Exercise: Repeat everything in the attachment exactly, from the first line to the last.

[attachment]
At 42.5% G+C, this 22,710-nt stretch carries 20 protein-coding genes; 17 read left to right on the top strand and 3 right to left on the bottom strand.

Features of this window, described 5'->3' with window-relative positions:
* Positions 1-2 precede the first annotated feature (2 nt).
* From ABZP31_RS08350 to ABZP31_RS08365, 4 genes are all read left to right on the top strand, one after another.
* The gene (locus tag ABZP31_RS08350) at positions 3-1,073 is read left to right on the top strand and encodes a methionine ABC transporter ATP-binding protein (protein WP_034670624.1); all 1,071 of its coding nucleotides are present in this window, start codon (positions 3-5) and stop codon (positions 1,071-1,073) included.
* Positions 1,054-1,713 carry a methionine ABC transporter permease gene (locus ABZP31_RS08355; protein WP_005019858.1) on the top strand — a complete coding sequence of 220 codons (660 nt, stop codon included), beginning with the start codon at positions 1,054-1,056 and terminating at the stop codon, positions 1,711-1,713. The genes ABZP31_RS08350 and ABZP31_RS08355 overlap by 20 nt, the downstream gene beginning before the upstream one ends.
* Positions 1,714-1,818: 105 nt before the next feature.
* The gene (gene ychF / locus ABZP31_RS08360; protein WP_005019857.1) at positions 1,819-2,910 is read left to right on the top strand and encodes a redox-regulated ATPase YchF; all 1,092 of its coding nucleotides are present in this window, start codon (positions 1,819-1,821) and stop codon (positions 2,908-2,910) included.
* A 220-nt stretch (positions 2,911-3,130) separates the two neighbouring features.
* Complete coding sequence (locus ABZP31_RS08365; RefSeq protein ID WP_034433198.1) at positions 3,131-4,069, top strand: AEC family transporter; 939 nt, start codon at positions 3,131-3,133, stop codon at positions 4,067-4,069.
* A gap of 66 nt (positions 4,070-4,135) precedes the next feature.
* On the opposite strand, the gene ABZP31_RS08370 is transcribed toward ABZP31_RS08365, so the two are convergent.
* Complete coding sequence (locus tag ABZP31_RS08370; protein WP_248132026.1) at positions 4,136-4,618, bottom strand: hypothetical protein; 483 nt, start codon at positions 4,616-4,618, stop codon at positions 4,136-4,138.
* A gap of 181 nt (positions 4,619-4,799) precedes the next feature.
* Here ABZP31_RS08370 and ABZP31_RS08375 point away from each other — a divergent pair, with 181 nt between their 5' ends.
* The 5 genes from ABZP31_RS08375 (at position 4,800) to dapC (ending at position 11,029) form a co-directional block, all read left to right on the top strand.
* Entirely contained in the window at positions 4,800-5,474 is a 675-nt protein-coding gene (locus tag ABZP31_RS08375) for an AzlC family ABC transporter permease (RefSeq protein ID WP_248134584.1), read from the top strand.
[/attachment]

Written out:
At 42.5% G+C, this 22,710-nt stretch carries 20 protein-coding genes; 17 read left to right on the top strand and 3 right to left on the bottom strand.

Features of this window, described 5'->3' with window-relative positions:
* Positions 1-2 precede the first annotated feature (2 nt).
* From ABZP31_RS08350 to ABZP31_RS08365, 4 genes are all read left to right on the top strand, one after another.
* The gene (locus tag ABZP31_RS08350) at positions 3-1,073 is read left to right on the top strand and encodes a methionine ABC transporter ATP-binding protein (protein WP_034670624.1); all 1,071 of its coding nucleotides are present in this window, start codon (positions 3-5) and stop codon (positions 1,071-1,073) included.
* Positions 1,054-1,713 carry a methionine ABC transporter permease gene (locus ABZP31_RS08355; protein WP_005019858.1) on the top strand — a complete coding sequence of 220 codons (660 nt, stop codon included), beginning with the start codon at positions 1,054-1,056 and terminating at the stop codon, positions 1,711-1,713. The genes ABZP31_RS08350 and ABZP31_RS08355 overlap by 20 nt, the downstream gene beginning before the upstream one ends.
* Positions 1,714-1,818: 105 nt before the next feature.
* The gene (gene ychF / locus ABZP31_RS08360; protein WP_005019857.1) at positions 1,819-2,910 is read left to right on the top strand and encodes a redox-regulated ATPase YchF; all 1,092 of its coding nucleotides are present in this window, start codon (positions 1,819-1,821) and stop codon (positions 2,908-2,910) included.
* A 220-nt stretch (positions 2,911-3,130) separates the two neighbouring features.
* Complete coding sequence (locus ABZP31_RS08365; RefSeq protein ID WP_034433198.1) at positions 3,131-4,069, top strand: AEC family transporter; 939 nt, start codon at positions 3,131-3,133, stop codon at positions 4,067-4,069.
* A gap of 66 nt (positions 4,070-4,135) precedes the next feature.
* On the opposite strand, the gene ABZP31_RS08370 is transcribed toward ABZP31_RS08365, so the two are convergent.
* Complete coding sequence (locus tag ABZP31_RS08370; protein WP_248132026.1) at positions 4,136-4,618, bottom strand: hypothetical protein; 483 nt, start codon at positions 4,616-4,618, stop codon at positions 4,136-4,138.
* A gap of 181 nt (positions 4,619-4,799) precedes the next feature.
* Here ABZP31_RS08370 and ABZP31_RS08375 point away from each other — a divergent pair, with 181 nt between their 5' ends.
* The 5 genes from ABZP31_RS08375 (at position 4,800) to dapC (ending at position 11,029) form a co-directional block, all read left to right on the top strand.
* Entirely contained in the window at positions 4,800-5,474 is a 675-nt protein-coding gene (locus tag ABZP31_RS08375) for an AzlC family ABC transporter permease (RefSeq protein ID WP_248134584.1), read from the top strand.